Wholesale Edmonton Oilers Jersey

Edmonton Oilers goalie Cam Talbot (33) makes the save against the Carolina Hurricanes during first period preseason NHL action in Edmonton, Alta., on Monday September 25, 2017.

The status of the Edmonton Oilers’ No. 1 goaltender is up in the air as the team gets set to host the Toronto Maple Leafs on Thursday night.

Cam Talbot missed practice at Rogers Place on Wednesday.

“He tweaked something in his upper body,” Oilers head coach Todd McLellan said. “He’s getting looked at today. I’m not ruling him out for tomorrow, but if he can’t go tomorrow and doesn’t back-up, then we have to recall a goaltender.”

If the Oilers wind up bringing up a goalie from Bakersfield, then Anton Slepyshev or Jesse Puljujarvi would likely be assigned to the farm. They can both be sent down without having to be put on waivers.

The Oilers are going to need solid goaltending and defence against Toronto. The Maple Leafs boast the most potent offence in the NHL with a league-leading 92 goals. The Leafs’ resurgence should amp up the the showdown between two Canadian teams.

“Every game is exciting, but the atmosphere in the building is better. Our team seems to feed off that stuff,” Oilers winger Zack Kassian said. “It’s probably going to be emotional. Those are fun games to be in.”

Puljujarvi skated on a line with Connor McDavid and Milan Lucic at Tuesday’s practice.

With Talbot absent, Alberta Golden Bears goalie Kenny Cameron filled in at practice.

Wholesale Minnesota Wild Jersey

Minnesota Wild’s Jason Zucker (16), head coach Bruce Boudreau, top center, and Mikael Granlund (64), of Finland, watch as Marcus Foligno (17) takes the ice against the Dallas Stars during the third period of an NHL preseason hockey game Saturday, Sept. 30, 2017, in St. Paul, Minn.

After spending their entire careers with the Buffalo Sabres, both Marcus Foligno and Tyler Ennis were ecstatic to learn they were being traded to the Minnesota Wild this offseason.

They were tired of losing.

As a part of a massive rebuild with the Sabres, Foligno and Ennis were subjected to competing with substandard teams. It netted the Sabres a cornerstone piece in the form of star winger Jack Eichel, but the he process was hard for players to stomach.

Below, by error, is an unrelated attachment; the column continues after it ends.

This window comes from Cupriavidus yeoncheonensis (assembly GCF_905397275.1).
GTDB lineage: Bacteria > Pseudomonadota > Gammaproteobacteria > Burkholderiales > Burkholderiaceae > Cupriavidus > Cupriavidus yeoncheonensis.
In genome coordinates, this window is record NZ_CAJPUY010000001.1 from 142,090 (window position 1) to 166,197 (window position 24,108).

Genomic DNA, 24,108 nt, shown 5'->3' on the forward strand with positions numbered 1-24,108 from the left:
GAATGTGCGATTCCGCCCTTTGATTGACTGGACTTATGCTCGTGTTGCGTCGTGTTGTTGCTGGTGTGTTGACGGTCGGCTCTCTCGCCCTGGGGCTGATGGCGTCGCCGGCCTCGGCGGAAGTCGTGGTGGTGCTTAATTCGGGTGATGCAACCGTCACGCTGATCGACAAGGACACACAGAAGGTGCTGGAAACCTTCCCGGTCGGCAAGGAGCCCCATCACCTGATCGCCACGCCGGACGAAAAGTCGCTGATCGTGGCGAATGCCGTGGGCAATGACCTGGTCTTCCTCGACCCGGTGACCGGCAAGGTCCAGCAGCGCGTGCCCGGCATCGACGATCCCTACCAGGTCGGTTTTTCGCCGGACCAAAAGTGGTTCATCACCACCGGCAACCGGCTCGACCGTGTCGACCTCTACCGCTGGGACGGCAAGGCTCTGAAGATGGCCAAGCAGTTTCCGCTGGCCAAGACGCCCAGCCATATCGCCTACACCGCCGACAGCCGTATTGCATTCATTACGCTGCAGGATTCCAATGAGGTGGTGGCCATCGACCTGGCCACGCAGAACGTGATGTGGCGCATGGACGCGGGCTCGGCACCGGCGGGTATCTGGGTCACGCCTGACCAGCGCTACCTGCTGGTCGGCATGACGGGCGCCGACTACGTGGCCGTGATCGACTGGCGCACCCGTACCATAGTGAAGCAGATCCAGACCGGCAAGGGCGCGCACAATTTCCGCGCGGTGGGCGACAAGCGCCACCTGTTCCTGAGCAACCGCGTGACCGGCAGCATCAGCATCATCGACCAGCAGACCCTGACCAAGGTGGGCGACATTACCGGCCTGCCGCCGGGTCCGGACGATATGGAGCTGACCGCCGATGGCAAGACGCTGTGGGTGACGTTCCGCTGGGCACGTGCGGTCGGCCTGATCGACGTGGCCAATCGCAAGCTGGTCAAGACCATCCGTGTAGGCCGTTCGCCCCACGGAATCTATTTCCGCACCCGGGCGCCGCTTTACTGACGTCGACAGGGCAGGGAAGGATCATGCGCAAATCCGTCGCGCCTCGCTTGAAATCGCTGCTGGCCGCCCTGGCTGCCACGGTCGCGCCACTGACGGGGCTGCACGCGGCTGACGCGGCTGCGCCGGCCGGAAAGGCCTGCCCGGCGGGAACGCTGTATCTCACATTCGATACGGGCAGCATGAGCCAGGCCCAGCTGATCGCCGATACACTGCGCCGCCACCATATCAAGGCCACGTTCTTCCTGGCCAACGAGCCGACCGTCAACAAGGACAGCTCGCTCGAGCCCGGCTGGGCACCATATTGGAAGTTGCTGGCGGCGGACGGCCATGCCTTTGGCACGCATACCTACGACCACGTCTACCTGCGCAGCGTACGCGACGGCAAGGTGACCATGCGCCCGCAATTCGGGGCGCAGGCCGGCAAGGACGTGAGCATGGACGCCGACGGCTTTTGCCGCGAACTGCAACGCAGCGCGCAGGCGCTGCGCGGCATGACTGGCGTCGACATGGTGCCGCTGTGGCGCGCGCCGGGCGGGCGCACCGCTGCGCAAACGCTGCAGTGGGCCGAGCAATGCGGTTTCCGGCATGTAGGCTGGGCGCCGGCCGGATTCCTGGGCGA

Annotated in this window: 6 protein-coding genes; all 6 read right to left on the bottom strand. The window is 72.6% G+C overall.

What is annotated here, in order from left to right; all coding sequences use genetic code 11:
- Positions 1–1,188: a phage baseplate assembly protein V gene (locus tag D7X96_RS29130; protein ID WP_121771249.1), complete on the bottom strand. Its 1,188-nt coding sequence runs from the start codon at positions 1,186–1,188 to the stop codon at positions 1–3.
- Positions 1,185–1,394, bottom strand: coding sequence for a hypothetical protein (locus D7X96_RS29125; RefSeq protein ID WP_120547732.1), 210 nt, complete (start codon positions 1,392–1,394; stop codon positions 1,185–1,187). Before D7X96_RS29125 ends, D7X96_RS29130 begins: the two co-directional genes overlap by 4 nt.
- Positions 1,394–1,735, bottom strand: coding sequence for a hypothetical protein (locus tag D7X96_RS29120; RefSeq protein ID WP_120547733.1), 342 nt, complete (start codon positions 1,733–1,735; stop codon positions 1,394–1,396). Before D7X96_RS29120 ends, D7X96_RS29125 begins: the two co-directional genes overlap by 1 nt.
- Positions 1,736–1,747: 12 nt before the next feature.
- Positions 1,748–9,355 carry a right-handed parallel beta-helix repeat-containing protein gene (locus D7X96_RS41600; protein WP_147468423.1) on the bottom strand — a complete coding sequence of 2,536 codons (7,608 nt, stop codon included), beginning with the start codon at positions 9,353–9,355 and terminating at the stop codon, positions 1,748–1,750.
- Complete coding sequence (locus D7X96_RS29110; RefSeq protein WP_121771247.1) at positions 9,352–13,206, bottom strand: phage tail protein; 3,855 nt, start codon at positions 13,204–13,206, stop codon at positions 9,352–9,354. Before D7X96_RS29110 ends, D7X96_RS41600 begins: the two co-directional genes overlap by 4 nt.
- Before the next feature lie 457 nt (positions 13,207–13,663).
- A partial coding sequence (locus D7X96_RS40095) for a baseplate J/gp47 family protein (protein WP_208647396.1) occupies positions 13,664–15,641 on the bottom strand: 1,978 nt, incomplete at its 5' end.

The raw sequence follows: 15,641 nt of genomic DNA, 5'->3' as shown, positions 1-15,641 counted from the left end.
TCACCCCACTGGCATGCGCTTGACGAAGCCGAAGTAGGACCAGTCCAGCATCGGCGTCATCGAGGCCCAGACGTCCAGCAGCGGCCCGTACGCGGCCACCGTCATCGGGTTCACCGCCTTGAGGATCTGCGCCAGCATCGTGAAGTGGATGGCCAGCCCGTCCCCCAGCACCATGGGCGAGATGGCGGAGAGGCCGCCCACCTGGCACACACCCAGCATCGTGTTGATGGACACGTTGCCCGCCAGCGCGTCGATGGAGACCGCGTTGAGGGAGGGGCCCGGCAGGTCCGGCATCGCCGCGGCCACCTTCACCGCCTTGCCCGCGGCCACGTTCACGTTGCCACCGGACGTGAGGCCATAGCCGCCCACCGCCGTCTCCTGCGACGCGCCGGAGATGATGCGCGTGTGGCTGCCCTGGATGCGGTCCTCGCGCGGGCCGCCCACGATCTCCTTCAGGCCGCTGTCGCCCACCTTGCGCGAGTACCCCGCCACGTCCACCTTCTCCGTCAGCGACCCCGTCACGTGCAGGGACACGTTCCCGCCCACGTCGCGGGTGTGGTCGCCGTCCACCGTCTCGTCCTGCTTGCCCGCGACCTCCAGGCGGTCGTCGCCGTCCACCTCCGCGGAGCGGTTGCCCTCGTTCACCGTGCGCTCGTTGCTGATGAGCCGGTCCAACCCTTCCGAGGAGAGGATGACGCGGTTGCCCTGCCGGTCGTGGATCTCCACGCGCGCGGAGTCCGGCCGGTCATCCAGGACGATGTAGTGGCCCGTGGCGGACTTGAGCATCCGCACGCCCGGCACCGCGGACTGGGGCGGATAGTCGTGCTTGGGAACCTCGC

“It was tough,” Foligno said. “We knew we were put in a spot where we didn’t have the best team, so we got trampled a lot of nights.”

“t’s great to be a part of a culture that’s determined to win a Stanley Cup this season,” Ennis said. “You know, Buffalo has been in kind of a rebuild process, and everyone knows they’ve had quite a few losses over the last few seasons, and that’s tough on everybody. … Everyone that plays competitive sports wants to win. It’s definitely nice to be here, where losing is not an option.”

Foligno and Ennis came to the Wild in a June 30 trade that sent Jason Pominville and Marco Scandella to the Sabres. It remains to be seen which team actually won the trade, though Wednesday’s game at the KeyBank Center should provide a good snapshot, as it marks the first time both teams have played each other since the move.

“I’m sure they’re going to be pumped up tomorrow night,” coach Bruce Boudreau said. “We will put them in the best spots available.”

Boudreau said he’s been pleased with the way Foligno and Ennis have adapted to a winning culture. While neither player has stuffed the stat sheet — Foligno has seven points (3 goals, 4 assists) in 19 games; Ennis has five points (3 goals, 2 assists) in 20 games — they are finding niches with each passing game.

“Learning in a hurry that losing is really not accepted,” Boudreau said. “You can’t make positives out of losing. The only way to have fun is to win. Nothing else matters. The sacrifices guys have to make, whether it’s in practice or the game, are probably something that Marcus and Tyler haven’t been used to.”